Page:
Thursday, March 24, 2011

Last of the Legends

When I was a young teen, my brother and I shared an upstairs bedroom across from the attic. My side, often delineated by a chalk border, had its share of funny angles because of the roof's steep inclines. So, before I turned out the lights at night, I would look up at a bevy of Hollywood beauties--Ava Gardner, Marilyn, but especially Liz. Liz in a white slip-like garment, Liz in a tightly bodiced white gown in a shot from ELEPHANT WALK, and Liz in close-up with that amazing skin, those mesmerizing violet eyes, those smoldering lips. Yes, I was hooked. In 1953 I would take the bus down town, buy a bunch of Krystals, and take my seat of worship at the Strand Theater to watch a melodramatic pot boiler called ELEPHANT WALK. Liz played an innocent English girl who marries a rich plantation owner from Ceylon. In an obvious rip-off of REBECCA, Liz is haunted by the spell of her husband's domineering father who deliberately built his mansion across a traditional elephant path to water. By the end of the film, a love triangle has heated up and the elephants are on the war path. Naturally Liz is alone in the house in that little white dress as the elephants storm through. I sat through this movie five successive weekends.

Such was the power of Elizabeth Taylor for me as a teen, but it grew, along with my awareness that she could do a lot better than ELEPHANT WALK. And she already had, especially in one of her best films, George Stevens' classic social/romantic drama A PLACE IN THE SUN, based on Theodore Drieser's AN AMERICAN TRAGEDY. Taylor plays a wealthy capitalist princess who falls in love with a distant relative who works in her father's factory. Their love is doomed because he has made another worker pregnant and is eventually accused of her drowning death. Montgomery Clift plays George Eastman and the love scenes between Taylor and Clift are among the most memorable in movie history, especially their sudden realization of passion in the middle of a crowded dance floor. Angela Vickers pulls George out to the patio, and Stevens' camera frames them as closely as possible, their gorgeous features filling the screen.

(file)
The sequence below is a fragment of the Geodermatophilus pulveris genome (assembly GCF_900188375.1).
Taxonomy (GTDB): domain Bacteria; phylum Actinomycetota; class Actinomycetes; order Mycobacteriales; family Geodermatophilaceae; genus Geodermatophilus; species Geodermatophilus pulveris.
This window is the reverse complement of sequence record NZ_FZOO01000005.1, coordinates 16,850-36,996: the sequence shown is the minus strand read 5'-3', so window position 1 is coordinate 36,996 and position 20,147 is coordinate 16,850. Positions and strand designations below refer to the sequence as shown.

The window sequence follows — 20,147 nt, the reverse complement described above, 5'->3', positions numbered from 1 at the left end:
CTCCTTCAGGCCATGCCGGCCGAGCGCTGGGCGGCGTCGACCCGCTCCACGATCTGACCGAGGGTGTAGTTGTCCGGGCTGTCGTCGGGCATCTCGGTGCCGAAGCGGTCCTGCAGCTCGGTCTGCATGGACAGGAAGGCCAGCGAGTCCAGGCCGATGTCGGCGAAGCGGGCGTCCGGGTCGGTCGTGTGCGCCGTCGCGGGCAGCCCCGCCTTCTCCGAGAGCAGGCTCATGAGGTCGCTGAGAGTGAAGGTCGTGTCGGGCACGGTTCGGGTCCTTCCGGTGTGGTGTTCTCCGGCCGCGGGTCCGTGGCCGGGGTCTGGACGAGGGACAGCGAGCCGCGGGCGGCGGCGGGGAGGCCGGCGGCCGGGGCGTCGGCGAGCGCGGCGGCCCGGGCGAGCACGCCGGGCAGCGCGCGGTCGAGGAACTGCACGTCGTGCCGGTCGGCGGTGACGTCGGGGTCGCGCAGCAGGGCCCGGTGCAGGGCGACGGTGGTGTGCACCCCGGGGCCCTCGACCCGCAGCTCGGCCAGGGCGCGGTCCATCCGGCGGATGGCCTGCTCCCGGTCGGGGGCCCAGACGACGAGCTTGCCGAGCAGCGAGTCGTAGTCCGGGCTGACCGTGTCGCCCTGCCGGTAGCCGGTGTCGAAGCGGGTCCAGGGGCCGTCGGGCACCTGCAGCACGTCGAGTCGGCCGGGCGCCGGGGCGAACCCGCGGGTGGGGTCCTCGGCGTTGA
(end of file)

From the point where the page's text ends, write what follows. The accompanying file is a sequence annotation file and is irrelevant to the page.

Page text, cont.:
As Angela offers to see George after work each day, she coos, "you'll be my pick up."
George: "I am the happiest person in the world."
Angela: "The second happiest."
George: (filled with guilt and repression) "Oh, Angela, if I could only tell you how much I love you. If I could only tell you all.."
Angela: (comforting him with a breath-taking closeness, pulling him into her as the camera swoops in) "Tell Mama. Tell Mama, All." FADE OUT.

Elizabeth Taylor, who died this week at the age of 79, managed to pull that special magic in many other movies, with many men in her personal life, and with her public. Yes, she made some truly terrible movies. THE SANDPIPER, 1965, features Taylor as a free spirit living at Big Sur and seducing a doubting Episcopal priest to the tune of "The Windmills of Your Mind." And it gets much, much worse (or better, depending on what you are into). But the next year she won her second Oscar as Martha, the foul-mouthed harpy in Edward Albee's scathing drama WHO'S AFRAID OF VIRGINIA WOOLF. Mike Nichols' direction of Taylor and Richard Burton as her husband was brilliant as were the performances of the cast. Playing radically against type and adding weight and age, Taylor transformed herself into Martha, giving heart-rending, often hilarious pathos to the character.

Taylor's "private" life was always more news than her movies, but to see her worth as an actress one needs to look back at her Maggie in Tennessee Williams' CAT ON A HOT TIN ROOF or her face-off with Katherine Hepburn in the sinister SUDDENLY LAST SUMMER to know that beauty is not her only asset. Her innocent but compelling early beauty in films like FATHER OF THE BRIDE and especially IVANHOE, in which she bewitched both Robert Taylor and George Sanders, show not only her beauty but her humanity.

As the post-mortems pile up, they emphasize Taylor's lust for life, her husbands, her medical traumas, and her beauty. They haven't caught the full life. Elizabeth Taylor was too much for such a paltry pigeon hole. She was Elizabeth Taylor and she knew it.

Tuesday, March 22, 2011

When movies make a difference